Boulder 810 line preamplifier & 860 power amplifier
Description and Design
The 810 line-stage preamp is a dual-mono design with two circuit boards horizontally attached to the rear panel, one for each channel. The volume controls, though also dual-mono, are integrated into a single, elegant volume knob with a proprietary, 200-step ladder network in 0.5dB increments. If you've ever wondered what a half-decibel volume adjustment sounds like, now you can hear it. The network also lets you set and re-set volume levels with very fine precision.
Boulder's chief engineer, Jeff Nelson, has a thing about keeping noise to a dead minimum. The 810's signal paths are kept short, wires are few in number and length, circuits are surface-mounted to the degree possible, power supplies are regulated and shielded, and there are two toroidal transformers: one for the audio signal, the other for the display's digital logic control. (The two toroids are kept separate so that the latter's noise doesn't leak into the former.) Even the feet comprise four layers of damping material, each with a different resonance that cancels out the resonances of the others. It works, I think. Let's put it this way: I put three spikes or cones under most amps and preamps, and they almost always improve the sound. With the Boulder 810 and 860, they made no difference whatever.
The 810 also includes a microprocessor that lets you program the display (to read, for instance, "CD" instead of "Input 1") and set default volume levels for each input, if you wish. In a strictly stylish bit, the display is made of mirrored glass, and the input-selection buttons are stainless-steel ball bearings—just because (as Boulder's sales manager, Richard Maez, put it to me) there shouldn't be any plastic on a $6900 preamp. As proper a philosophy as any.
The 860 power amp has a chassis of the same material, the same four-layer damped feet, and the same emphasis on short signal paths, low noise, and isolation of components. It has a large, magnetically shielded toroidal transformer and 16 bipolar output transistors. Output devices are clamped to the heatsinks on a machined bar, with a proprietary damping material separating them to avoid ringing. The input and gain sections are balanced; the output stage is not. As with the 810, all inputs are three-pin XLR. The binding posts for speaker cable are custom-made, with very large (ie, very visible, very easy to grasp) thumbscrew adjustments.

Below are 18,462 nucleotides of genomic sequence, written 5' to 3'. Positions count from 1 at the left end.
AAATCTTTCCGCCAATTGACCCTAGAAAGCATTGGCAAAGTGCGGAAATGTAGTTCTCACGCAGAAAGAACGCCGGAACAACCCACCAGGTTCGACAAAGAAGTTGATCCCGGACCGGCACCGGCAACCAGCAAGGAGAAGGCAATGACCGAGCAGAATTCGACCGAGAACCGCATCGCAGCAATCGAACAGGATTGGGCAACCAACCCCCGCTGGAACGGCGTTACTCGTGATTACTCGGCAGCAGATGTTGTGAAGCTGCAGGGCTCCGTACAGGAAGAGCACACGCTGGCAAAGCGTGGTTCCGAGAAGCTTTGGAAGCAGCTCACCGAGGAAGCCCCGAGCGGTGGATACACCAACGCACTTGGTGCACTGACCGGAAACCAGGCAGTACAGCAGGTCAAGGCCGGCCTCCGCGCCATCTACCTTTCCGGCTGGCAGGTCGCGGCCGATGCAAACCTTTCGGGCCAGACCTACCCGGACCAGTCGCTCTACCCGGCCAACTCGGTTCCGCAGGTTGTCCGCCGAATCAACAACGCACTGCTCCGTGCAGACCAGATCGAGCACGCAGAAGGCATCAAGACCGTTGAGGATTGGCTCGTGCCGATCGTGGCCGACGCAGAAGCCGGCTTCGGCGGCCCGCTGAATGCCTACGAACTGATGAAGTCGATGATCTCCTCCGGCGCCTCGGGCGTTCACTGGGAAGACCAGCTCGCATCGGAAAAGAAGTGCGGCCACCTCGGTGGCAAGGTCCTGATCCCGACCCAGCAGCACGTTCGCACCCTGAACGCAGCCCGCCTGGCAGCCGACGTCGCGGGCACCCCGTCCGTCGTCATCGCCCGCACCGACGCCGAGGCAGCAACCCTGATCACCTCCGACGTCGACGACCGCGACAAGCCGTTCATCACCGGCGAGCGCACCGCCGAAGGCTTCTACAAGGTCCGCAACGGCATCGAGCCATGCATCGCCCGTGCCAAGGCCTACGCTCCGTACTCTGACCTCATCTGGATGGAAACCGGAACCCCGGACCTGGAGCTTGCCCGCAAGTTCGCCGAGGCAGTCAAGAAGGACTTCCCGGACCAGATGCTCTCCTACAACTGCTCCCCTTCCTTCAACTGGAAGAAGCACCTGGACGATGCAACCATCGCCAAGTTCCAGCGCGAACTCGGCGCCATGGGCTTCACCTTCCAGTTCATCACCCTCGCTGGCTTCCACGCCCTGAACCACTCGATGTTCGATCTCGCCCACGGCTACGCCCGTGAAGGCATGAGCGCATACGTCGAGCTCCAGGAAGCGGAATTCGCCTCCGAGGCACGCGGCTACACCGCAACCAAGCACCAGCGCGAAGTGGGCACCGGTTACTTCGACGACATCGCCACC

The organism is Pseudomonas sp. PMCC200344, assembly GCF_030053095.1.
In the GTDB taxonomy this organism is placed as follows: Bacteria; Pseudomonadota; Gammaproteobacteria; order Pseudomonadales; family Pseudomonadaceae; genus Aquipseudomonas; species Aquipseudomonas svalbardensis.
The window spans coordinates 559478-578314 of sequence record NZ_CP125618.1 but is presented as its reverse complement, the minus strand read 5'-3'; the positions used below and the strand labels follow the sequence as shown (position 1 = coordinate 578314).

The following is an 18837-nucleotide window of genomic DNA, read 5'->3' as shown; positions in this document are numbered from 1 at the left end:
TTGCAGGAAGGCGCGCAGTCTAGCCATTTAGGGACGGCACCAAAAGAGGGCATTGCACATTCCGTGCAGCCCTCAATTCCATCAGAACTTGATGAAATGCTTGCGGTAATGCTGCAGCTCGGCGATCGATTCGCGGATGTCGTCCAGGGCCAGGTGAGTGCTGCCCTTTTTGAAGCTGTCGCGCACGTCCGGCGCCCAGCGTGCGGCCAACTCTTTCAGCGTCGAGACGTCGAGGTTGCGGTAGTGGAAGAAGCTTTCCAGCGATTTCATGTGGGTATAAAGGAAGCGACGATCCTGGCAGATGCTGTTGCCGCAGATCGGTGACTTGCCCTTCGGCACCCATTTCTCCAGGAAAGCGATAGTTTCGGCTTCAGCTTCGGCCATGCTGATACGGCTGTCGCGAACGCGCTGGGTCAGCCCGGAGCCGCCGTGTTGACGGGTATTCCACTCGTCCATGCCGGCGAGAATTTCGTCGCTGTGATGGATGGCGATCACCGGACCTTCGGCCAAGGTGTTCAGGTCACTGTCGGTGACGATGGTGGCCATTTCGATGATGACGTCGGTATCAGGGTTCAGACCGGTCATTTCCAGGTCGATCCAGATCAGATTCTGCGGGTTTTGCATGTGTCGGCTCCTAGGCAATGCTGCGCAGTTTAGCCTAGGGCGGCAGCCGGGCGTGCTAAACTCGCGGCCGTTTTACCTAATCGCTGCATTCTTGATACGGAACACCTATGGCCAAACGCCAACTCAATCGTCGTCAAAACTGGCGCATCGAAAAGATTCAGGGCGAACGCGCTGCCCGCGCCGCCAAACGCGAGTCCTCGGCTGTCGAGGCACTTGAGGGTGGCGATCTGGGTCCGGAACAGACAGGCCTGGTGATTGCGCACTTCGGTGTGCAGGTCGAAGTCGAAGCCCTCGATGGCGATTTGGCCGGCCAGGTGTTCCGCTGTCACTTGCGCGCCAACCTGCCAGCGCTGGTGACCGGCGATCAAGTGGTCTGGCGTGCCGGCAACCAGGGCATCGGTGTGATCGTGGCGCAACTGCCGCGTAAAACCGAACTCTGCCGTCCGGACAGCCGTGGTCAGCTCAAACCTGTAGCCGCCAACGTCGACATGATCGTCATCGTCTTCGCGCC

Boulder's watchword seems to be quiet. Nothing should be heard except the unadulterated audio signal: the music. How did that sound?
Setup & System
I did most of my listening to the 860 and 810 together, as that's how they're generally sold, or at least marketed. Then I listened to the 860 hooked up to a different preamp and the 810 hooked up to a different power amp. In both of the latter cases I used the Krell FBI Fully Balanced Integrated amp, which can be configured as a preamp only and as a power amp only. I chose the Krell for three reasons. First, it was handy—I'd reviewed it for the July 2007 Stereophile and still had it around (though not for much longer). Second, its sound is exceptionally neutral. Third, the FBI's preamp and amp sections have nearly identical sonic signatures, so any colorations or distortions it might add would be the same in both sets of comparisons.
I used balanced cables throughout (Boulder products have only balanced inputs), except when the FBI was serving as a preamp; then, I also used its CAST inputs.